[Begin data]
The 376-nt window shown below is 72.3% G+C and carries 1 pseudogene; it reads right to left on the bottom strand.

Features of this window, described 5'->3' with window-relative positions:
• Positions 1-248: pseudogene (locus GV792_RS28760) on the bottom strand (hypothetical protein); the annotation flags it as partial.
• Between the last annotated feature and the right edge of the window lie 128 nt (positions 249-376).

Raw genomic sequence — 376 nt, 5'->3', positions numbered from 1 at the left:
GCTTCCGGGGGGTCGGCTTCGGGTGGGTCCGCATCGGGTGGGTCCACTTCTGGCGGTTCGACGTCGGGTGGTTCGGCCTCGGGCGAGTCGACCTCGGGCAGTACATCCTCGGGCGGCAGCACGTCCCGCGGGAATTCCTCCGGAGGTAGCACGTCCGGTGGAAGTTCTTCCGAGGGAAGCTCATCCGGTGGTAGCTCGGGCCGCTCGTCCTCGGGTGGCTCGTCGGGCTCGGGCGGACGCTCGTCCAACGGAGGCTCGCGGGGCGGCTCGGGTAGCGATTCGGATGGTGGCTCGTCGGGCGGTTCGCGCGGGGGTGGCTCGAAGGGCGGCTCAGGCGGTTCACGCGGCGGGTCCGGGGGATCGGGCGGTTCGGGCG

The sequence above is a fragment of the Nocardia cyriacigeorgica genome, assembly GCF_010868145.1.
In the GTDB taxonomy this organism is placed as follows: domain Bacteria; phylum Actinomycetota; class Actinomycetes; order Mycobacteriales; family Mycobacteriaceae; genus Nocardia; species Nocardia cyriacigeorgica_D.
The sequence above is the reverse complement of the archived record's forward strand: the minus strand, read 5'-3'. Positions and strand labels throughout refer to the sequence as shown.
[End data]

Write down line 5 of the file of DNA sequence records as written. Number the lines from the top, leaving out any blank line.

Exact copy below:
Raw genomic sequence — 376 nt, 5'->3', positions numbered from 1 at the left: